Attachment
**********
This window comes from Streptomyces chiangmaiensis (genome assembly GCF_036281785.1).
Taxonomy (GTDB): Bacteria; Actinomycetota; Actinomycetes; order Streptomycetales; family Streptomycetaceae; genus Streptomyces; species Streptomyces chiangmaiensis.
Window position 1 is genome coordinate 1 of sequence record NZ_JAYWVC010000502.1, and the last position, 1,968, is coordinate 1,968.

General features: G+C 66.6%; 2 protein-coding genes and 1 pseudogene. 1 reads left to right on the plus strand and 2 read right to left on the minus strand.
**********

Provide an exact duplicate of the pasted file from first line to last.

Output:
This window comes from Streptomyces chiangmaiensis (genome assembly GCF_036281785.1).
Taxonomy (GTDB): Bacteria; Actinomycetota; Actinomycetes; order Streptomycetales; family Streptomycetaceae; genus Streptomyces; species Streptomyces chiangmaiensis.
Window position 1 is genome coordinate 1 of sequence record NZ_JAYWVC010000502.1, and the last position, 1,968, is coordinate 1,968.

General features: G+C 66.6%; 2 protein-coding genes and 1 pseudogene. 1 reads left to right on the plus strand and 2 read right to left on the minus strand.